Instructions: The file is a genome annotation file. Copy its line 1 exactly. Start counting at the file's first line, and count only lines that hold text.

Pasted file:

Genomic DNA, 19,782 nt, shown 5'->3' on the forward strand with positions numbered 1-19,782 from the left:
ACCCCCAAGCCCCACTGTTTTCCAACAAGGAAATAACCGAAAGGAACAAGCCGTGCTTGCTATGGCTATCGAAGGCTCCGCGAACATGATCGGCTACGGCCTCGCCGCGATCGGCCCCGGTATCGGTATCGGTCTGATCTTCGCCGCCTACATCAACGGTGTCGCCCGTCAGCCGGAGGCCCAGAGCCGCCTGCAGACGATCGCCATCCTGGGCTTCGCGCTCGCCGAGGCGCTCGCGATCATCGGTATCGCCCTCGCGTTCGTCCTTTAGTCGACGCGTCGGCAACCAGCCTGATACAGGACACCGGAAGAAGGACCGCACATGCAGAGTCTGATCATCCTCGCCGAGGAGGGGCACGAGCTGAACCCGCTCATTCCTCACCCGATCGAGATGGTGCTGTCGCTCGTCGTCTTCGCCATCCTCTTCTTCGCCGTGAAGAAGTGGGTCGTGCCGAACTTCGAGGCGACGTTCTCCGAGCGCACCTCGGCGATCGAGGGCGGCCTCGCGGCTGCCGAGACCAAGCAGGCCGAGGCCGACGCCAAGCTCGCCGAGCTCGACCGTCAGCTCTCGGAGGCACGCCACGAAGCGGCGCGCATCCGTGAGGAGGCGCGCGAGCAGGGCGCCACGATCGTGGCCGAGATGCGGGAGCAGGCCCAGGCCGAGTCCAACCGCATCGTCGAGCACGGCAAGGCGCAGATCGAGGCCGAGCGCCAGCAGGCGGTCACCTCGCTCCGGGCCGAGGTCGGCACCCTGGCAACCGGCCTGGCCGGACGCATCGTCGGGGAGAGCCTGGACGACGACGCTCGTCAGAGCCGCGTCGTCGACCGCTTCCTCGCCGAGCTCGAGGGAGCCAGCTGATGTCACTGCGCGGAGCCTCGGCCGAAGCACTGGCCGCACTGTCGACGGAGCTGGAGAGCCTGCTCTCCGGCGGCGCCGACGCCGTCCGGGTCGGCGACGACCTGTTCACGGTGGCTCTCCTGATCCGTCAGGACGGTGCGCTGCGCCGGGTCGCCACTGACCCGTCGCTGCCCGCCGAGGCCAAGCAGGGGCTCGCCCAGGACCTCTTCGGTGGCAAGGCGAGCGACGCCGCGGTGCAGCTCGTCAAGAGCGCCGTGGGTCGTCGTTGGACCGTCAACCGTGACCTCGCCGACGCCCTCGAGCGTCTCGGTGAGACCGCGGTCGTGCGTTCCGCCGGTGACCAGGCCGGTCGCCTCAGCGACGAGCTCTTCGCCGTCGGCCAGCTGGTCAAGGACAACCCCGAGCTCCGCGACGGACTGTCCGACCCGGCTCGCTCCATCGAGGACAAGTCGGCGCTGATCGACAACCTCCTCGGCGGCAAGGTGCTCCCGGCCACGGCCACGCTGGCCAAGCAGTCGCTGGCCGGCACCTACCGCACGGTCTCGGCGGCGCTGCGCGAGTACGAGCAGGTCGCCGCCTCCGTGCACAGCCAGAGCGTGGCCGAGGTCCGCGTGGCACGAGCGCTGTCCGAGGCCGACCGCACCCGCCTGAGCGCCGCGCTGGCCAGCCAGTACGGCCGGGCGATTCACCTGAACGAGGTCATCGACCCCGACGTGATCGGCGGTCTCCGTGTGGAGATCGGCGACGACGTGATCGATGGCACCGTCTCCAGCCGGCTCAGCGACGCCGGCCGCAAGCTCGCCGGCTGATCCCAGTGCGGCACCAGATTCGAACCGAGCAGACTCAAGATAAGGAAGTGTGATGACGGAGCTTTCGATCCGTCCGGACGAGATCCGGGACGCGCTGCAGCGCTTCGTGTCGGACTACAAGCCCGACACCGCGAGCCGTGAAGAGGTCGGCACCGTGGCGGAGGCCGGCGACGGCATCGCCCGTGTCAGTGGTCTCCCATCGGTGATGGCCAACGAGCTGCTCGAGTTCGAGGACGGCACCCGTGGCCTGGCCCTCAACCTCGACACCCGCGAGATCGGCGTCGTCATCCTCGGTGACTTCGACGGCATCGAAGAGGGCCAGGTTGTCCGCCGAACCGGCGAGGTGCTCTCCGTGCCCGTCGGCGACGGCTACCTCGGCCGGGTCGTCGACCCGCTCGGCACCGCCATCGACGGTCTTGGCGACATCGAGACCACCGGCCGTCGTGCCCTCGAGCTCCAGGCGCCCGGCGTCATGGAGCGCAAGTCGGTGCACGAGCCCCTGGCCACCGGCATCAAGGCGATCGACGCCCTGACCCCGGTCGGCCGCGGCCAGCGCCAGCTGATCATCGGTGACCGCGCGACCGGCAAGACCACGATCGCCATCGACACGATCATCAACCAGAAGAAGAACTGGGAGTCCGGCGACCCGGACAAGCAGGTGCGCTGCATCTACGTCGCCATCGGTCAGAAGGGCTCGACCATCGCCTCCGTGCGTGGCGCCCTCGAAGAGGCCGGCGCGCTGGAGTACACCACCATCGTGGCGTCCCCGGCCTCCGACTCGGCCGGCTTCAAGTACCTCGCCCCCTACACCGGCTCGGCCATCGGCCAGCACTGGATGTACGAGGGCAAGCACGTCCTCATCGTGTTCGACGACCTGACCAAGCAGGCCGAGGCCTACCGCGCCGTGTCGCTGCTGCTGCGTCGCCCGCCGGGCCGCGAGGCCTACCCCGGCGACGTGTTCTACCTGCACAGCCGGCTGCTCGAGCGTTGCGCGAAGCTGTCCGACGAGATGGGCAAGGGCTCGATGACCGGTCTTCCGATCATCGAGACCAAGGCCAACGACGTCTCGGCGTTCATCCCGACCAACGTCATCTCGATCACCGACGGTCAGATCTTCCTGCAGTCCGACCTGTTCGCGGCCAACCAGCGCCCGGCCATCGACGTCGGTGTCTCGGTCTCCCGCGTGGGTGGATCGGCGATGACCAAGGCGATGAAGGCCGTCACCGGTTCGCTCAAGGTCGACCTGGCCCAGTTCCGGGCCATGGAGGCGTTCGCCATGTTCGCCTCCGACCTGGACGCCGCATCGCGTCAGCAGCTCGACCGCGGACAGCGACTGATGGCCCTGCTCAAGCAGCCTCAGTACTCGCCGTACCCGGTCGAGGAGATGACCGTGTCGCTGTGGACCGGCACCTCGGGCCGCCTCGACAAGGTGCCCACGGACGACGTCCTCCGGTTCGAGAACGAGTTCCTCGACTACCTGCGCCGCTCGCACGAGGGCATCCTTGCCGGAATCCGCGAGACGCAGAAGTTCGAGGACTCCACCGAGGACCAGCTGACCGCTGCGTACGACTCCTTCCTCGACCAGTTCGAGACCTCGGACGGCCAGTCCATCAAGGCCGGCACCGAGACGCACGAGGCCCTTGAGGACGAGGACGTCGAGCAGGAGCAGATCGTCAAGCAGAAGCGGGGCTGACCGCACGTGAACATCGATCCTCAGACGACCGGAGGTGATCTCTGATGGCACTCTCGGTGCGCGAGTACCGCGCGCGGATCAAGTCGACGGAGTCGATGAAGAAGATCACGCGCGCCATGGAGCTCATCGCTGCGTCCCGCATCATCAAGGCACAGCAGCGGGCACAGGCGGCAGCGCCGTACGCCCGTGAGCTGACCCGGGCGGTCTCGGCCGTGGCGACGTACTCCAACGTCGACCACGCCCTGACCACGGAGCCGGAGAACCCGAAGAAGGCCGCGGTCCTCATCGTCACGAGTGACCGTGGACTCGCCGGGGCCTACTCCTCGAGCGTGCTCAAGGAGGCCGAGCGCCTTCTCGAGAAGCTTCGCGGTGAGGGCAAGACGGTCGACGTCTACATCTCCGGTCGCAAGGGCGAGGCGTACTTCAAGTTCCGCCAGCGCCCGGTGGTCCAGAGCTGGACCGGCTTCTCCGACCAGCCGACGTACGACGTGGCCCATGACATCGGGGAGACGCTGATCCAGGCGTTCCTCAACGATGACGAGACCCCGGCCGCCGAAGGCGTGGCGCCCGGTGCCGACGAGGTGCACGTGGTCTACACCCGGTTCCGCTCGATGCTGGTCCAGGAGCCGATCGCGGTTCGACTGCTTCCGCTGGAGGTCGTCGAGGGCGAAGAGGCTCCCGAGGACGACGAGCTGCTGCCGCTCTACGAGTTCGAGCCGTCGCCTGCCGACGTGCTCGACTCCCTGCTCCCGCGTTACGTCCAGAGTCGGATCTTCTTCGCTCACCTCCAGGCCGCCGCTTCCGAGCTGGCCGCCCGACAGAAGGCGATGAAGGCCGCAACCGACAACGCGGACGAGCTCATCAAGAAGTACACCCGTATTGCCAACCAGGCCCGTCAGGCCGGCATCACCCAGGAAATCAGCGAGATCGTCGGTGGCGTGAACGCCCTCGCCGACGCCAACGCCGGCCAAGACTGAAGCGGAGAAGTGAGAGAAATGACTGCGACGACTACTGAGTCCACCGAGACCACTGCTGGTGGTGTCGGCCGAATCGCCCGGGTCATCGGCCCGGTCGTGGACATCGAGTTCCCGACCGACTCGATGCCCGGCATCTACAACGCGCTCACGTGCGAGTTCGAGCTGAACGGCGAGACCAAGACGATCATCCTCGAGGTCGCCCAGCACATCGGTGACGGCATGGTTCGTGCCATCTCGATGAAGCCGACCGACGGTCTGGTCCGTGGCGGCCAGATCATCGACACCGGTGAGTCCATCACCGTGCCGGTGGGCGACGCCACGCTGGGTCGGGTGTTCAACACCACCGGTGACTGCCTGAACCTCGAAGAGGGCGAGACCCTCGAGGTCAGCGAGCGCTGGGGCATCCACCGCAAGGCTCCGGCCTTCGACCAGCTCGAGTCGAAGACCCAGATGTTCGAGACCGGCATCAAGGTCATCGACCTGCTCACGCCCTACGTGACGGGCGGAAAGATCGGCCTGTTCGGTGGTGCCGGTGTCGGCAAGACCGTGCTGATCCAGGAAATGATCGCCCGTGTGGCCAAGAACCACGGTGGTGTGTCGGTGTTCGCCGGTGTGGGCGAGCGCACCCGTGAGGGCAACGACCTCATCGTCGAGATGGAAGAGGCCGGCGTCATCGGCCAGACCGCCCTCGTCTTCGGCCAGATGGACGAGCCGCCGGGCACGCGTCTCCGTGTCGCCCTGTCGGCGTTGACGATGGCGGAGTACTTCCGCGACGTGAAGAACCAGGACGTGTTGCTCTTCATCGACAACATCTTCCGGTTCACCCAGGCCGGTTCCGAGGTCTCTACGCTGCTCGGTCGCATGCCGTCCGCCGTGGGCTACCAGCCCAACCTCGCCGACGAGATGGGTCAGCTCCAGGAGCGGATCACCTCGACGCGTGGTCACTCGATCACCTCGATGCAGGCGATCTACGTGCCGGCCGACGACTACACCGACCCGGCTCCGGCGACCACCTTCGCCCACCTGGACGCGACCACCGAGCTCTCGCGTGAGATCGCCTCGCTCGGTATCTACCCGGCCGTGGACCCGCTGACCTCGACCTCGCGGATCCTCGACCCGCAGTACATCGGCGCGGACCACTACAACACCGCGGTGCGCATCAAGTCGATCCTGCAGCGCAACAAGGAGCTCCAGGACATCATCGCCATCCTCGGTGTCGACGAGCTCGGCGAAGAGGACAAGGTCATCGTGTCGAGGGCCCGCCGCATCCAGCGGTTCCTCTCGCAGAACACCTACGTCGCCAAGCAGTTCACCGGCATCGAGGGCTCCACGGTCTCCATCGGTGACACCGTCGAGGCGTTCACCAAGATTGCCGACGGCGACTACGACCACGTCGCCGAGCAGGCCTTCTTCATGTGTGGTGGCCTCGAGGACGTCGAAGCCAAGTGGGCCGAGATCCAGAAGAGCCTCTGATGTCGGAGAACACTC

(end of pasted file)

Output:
Genomic DNA, 19,782 nt, shown 5'->3' on the forward strand with positions numbered 1-19,782 from the left: